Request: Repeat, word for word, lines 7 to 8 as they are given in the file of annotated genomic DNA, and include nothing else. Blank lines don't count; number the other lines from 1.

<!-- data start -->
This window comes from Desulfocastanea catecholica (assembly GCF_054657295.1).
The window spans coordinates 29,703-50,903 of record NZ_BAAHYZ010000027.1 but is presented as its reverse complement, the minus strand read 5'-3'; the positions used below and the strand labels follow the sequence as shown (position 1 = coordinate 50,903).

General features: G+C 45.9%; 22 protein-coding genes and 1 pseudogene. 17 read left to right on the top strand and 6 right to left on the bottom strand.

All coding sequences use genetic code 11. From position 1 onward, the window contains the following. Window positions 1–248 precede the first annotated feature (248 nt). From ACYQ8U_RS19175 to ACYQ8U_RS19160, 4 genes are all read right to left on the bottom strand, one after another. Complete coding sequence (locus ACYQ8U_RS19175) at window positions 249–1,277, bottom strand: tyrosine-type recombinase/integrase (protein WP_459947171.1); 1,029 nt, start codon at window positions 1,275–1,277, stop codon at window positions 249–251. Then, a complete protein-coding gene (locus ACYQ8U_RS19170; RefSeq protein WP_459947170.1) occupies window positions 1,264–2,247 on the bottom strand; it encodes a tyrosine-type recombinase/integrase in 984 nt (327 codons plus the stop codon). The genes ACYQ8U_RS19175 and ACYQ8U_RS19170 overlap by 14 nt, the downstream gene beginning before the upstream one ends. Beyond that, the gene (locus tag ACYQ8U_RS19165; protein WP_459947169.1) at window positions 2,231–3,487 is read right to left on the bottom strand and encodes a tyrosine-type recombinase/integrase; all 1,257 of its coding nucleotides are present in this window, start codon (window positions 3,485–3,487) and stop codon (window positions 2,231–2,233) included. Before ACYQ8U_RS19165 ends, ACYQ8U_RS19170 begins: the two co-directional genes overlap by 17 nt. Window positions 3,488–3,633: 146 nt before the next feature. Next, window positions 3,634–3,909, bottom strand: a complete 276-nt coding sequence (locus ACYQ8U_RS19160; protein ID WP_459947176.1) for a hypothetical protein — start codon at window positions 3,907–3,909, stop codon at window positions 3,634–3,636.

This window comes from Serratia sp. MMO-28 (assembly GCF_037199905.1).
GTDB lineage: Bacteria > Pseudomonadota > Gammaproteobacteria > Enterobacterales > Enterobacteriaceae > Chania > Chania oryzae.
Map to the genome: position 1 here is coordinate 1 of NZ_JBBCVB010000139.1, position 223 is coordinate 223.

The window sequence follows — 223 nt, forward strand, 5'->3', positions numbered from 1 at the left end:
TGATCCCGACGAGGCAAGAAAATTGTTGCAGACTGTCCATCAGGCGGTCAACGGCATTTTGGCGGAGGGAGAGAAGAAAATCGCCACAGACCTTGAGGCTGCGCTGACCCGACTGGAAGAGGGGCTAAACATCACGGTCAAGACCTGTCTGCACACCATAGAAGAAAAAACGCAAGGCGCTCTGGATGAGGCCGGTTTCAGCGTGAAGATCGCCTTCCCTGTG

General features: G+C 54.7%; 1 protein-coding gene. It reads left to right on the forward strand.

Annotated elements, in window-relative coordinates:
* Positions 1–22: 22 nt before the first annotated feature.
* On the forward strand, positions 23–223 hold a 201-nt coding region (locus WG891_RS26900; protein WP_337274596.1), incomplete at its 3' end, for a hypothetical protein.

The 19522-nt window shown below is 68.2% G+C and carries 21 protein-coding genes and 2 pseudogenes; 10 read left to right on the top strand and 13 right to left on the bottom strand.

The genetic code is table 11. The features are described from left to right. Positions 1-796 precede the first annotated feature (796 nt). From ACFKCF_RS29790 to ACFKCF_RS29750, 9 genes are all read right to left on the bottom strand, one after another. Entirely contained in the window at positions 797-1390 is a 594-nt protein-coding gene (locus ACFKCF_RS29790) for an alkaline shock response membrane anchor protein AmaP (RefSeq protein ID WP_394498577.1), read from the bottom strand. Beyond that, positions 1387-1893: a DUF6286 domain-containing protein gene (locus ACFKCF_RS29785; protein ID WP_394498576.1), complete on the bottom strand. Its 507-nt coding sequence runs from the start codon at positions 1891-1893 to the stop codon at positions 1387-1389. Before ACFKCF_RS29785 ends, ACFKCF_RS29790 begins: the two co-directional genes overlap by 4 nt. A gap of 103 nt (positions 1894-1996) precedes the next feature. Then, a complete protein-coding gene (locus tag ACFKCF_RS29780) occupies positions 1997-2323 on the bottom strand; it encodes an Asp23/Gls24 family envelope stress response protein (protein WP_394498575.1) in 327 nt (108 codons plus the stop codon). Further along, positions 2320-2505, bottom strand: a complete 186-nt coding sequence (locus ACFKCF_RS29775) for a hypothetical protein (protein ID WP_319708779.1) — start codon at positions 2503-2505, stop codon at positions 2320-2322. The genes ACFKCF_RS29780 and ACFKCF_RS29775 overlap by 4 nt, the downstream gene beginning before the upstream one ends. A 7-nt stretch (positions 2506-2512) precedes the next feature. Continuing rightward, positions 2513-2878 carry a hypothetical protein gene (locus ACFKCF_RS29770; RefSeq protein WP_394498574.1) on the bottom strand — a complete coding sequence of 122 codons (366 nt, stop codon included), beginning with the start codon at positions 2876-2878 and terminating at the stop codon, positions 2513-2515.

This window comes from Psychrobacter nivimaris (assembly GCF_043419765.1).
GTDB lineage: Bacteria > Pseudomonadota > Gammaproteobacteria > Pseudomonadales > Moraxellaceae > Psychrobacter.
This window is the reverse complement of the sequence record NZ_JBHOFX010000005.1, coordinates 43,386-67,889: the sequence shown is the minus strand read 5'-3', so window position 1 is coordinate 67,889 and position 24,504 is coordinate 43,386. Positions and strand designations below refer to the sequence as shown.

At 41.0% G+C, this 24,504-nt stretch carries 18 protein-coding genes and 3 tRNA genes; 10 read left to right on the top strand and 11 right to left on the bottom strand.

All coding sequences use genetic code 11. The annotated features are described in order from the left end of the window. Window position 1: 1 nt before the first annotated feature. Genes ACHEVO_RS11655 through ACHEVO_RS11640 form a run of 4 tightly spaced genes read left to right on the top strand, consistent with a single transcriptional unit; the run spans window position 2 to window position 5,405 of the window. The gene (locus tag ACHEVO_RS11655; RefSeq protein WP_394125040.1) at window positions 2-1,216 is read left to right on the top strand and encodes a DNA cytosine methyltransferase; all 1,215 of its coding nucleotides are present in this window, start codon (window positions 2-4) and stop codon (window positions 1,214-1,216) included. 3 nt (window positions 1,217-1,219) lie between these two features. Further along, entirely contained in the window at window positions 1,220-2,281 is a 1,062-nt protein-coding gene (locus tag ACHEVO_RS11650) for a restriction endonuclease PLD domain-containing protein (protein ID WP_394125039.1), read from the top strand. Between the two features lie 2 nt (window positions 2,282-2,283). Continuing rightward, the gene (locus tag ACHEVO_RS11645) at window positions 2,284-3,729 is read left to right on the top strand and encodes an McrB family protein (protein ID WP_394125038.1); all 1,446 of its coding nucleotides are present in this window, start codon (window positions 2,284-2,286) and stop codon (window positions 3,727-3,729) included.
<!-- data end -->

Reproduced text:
Map to the genome: position 1 here is coordinate 1 of NZ_JBBCVB010000139.1, position 223 is coordinate 223.

The window sequence follows — 223 nt, forward strand, 5'->3', positions numbered from 1 at the left end: